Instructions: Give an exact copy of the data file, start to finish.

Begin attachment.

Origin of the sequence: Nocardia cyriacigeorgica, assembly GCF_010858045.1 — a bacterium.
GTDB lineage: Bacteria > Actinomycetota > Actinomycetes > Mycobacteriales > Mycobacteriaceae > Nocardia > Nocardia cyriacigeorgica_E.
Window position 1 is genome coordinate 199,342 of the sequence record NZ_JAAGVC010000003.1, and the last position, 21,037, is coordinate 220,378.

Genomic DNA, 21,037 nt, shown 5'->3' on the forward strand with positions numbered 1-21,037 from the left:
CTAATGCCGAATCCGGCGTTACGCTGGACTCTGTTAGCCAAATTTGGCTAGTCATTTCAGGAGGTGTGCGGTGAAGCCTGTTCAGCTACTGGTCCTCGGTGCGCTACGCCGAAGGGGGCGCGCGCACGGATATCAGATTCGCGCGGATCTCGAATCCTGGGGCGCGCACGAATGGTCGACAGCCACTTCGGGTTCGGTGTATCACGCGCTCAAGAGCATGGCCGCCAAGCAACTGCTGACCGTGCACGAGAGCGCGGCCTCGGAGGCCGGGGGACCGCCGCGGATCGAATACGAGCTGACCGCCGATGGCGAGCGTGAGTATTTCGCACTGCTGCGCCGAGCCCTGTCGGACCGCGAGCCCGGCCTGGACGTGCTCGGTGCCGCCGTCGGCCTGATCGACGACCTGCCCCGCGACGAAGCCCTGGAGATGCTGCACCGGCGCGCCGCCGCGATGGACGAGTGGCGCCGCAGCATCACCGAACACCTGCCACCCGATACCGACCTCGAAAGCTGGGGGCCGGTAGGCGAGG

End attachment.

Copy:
Origin of the sequence: Nocardia cyriacigeorgica, assembly GCF_010858045.1 — a bacterium.
GTDB lineage: Bacteria > Actinomycetota > Actinomycetes > Mycobacteriales > Mycobacteriaceae > Nocardia > Nocardia cyriacigeorgica_E.
Window position 1 is genome coordinate 199,342 of the sequence record NZ_JAAGVC010000003.1, and the last position, 21,037, is coordinate 220,378.

Genomic DNA, 21,037 nt, shown 5'->3' on the forward strand with positions numbered 1-21,037 from the left:
CTAATGCCGAATCCGGCGTTACGCTGGACTCTGTTAGCCAAATTTGGCTAGTCATTTCAGGAGGTGTGCGGTGAAGCCTGTTCAGCTACTGGTCCTCGGTGCGCTACGCCGAAGGGGGCGCGCGCACGGATATCAGATTCGCGCGGATCTCGAATCCTGGGGCGCGCACGAATGGTCGACAGCCACTTCGGGTTCGGTGTATCACGCGCTCAAGAGCATGGCCGCCAAGCAACTGCTGACCGTGCACGAGAGCGCGGCCTCGGAGGCCGGGGGACCGCCGCGGATCGAATACGAGCTGACCGCCGATGGCGAGCGTGAGTATTTCGCACTGCTGCGCCGAGCCCTGTCGGACCGCGAGCCCGGCCTGGACGTGCTCGGTGCCGCCGTCGGCCTGATCGACGACCTGCCCCGCGACGAAGCCCTGGAGATGCTGCACCGGCGCGCCGCCGCGATGGACGAGTGGCGCCGCAGCATCACCGAACACCTGCCACCCGATACCGACCTCGAAAGCTGGGGGCCGGTAGGCGAGG